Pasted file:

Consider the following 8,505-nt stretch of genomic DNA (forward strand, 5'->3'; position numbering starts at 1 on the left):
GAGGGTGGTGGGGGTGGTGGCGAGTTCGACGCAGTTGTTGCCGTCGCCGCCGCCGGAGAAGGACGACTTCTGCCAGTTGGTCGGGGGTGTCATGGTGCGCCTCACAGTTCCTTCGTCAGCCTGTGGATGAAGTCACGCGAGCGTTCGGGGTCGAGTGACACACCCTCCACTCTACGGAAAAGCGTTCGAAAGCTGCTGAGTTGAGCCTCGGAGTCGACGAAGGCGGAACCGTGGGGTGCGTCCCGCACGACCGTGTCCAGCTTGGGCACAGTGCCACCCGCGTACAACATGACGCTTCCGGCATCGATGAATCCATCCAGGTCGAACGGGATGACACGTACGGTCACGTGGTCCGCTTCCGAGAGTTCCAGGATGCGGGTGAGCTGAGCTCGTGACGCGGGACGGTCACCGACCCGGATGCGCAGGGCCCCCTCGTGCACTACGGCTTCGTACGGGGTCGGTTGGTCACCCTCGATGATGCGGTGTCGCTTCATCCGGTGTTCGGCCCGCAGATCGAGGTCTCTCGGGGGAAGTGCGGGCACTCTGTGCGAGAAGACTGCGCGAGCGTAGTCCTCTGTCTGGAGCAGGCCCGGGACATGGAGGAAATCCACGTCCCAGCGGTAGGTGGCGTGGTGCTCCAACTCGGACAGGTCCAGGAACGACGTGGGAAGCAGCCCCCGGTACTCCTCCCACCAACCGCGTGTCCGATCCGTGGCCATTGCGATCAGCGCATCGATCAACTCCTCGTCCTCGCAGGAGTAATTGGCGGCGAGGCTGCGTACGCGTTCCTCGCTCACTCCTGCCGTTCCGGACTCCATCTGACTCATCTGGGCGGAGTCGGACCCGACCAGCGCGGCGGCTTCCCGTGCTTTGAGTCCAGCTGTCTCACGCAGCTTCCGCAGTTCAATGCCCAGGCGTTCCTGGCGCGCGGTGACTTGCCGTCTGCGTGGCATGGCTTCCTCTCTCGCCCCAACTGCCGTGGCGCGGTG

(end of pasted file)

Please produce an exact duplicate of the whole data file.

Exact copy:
Consider the following 8,505-nt stretch of genomic DNA (forward strand, 5'->3'; position numbering starts at 1 on the left):
GAGGGTGGTGGGGGTGGTGGCGAGTTCGACGCAGTTGTTGCCGTCGCCGCCGCCGGAGAAGGACGACTTCTGCCAGTTGGTCGGGGGTGTCATGGTGCGCCTCACAGTTCCTTCGTCAGCCTGTGGATGAAGTCACGCGAGCGTTCGGGGTCGAGTGACACACCCTCCACTCTACGGAAAAGCGTTCGAAAGCTGCTGAGTTGAGCCTCGGAGTCGACGAAGGCGGAACCGTGGGGTGCGTCCCGCACGACCGTGTCCAGCTTGGGCACAGTGCCACCCGCGTACAACATGACGCTTCCGGCATCGATGAATCCATCCAGGTCGAACGGGATGACACGTACGGTCACGTGGTCCGCTTCCGAGAGTTCCAGGATGCGGGTGAGCTGAGCTCGTGACGCGGGACGGTCACCGACCCGGATGCGCAGGGCCCCCTCGTGCACTACGGCTTCGTACGGGGTCGGTTGGTCACCCTCGATGATGCGGTGTCGCTTCATCCGGTGTTCGGCCCGCAGATCGAGGTCTCTCGGGGGAAGTGCGGGCACTCTGTGCGAGAAGACTGCGCGAGCGTAGTCCTCTGTCTGGAGCAGGCCCGGGACATGGAGGAAATCCACGTCCCAGCGGTAGGTGGCGTGGTGCTCCAACTCGGACAGGTCCAGGAACGACGTGGGAAGCAGCCCCCGGTACTCCTCCCACCAACCGCGTGTCCGATCCGTGGCCATTGCGATCAGCGCATCGATCAACTCCTCGTCCTCGCAGGAGTAATTGGCGGCGAGGCTGCGTACGCGTTCCTCGCTCACTCCTGCCGTTCCGGACTCCATCTGACTCATCTGGGCGGAGTCGGACCCGACCAGCGCGGCGGCTTCCCGTGCTTTGAGTCCAGCTGTCTCACGCAGCTTCCGCAGTTCAATGCCCAGGCGTTCCTGGCGCGCGGTGACTTGCCGTCTGCGTGGCATGGCTTCCTCTCTCGCCCCAACTGCCGTGGCGCGGTG